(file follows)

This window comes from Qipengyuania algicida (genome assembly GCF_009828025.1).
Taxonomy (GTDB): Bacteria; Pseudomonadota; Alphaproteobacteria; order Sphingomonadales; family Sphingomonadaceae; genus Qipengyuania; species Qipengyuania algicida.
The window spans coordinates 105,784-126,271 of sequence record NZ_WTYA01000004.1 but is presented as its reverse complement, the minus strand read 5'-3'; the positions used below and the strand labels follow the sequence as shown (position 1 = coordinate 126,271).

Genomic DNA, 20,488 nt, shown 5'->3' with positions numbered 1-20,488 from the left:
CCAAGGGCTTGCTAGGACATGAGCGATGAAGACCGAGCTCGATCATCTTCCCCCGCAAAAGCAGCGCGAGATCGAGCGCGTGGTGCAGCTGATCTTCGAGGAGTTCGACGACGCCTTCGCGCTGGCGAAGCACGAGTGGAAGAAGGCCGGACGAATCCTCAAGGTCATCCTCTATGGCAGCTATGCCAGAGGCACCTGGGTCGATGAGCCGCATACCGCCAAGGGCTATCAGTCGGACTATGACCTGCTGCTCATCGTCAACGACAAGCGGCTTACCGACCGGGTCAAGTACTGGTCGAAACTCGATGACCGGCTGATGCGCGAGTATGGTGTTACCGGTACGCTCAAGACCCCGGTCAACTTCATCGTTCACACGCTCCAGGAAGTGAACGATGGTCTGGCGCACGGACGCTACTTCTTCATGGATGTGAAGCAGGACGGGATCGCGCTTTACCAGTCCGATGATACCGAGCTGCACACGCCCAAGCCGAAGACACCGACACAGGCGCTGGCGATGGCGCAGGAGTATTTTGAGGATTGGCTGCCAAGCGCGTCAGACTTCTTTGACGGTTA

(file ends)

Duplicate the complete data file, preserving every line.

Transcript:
This window comes from Qipengyuania algicida (genome assembly GCF_009828025.1).
Taxonomy (GTDB): Bacteria; Pseudomonadota; Alphaproteobacteria; order Sphingomonadales; family Sphingomonadaceae; genus Qipengyuania; species Qipengyuania algicida.
The window spans coordinates 105,784-126,271 of sequence record NZ_WTYA01000004.1 but is presented as its reverse complement, the minus strand read 5'-3'; the positions used below and the strand labels follow the sequence as shown (position 1 = coordinate 126,271).

Genomic DNA, 20,488 nt, shown 5'->3' with positions numbered 1-20,488 from the left:
CCAAGGGCTTGCTAGGACATGAGCGATGAAGACCGAGCTCGATCATCTTCCCCCGCAAAAGCAGCGCGAGATCGAGCGCGTGGTGCAGCTGATCTTCGAGGAGTTCGACGACGCCTTCGCGCTGGCGAAGCACGAGTGGAAGAAGGCCGGACGAATCCTCAAGGTCATCCTCTATGGCAGCTATGCCAGAGGCACCTGGGTCGATGAGCCGCATACCGCCAAGGGCTATCAGTCGGACTATGACCTGCTGCTCATCGTCAACGACAAGCGGCTTACCGACCGGGTCAAGTACTGGTCGAAACTCGATGACCGGCTGATGCGCGAGTATGGTGTTACCGGTACGCTCAAGACCCCGGTCAACTTCATCGTTCACACGCTCCAGGAAGTGAACGATGGTCTGGCGCACGGACGCTACTTCTTCATGGATGTGAAGCAGGACGGGATCGCGCTTTACCAGTCCGATGATACCGAGCTGCACACGCCCAAGCCGAAGACACCGACACAGGCGCTGGCGATGGCGCAGGAGTATTTTGAGGATTGGCTGCCAAGCGCGTCAGACTTCTTTGACGGTTA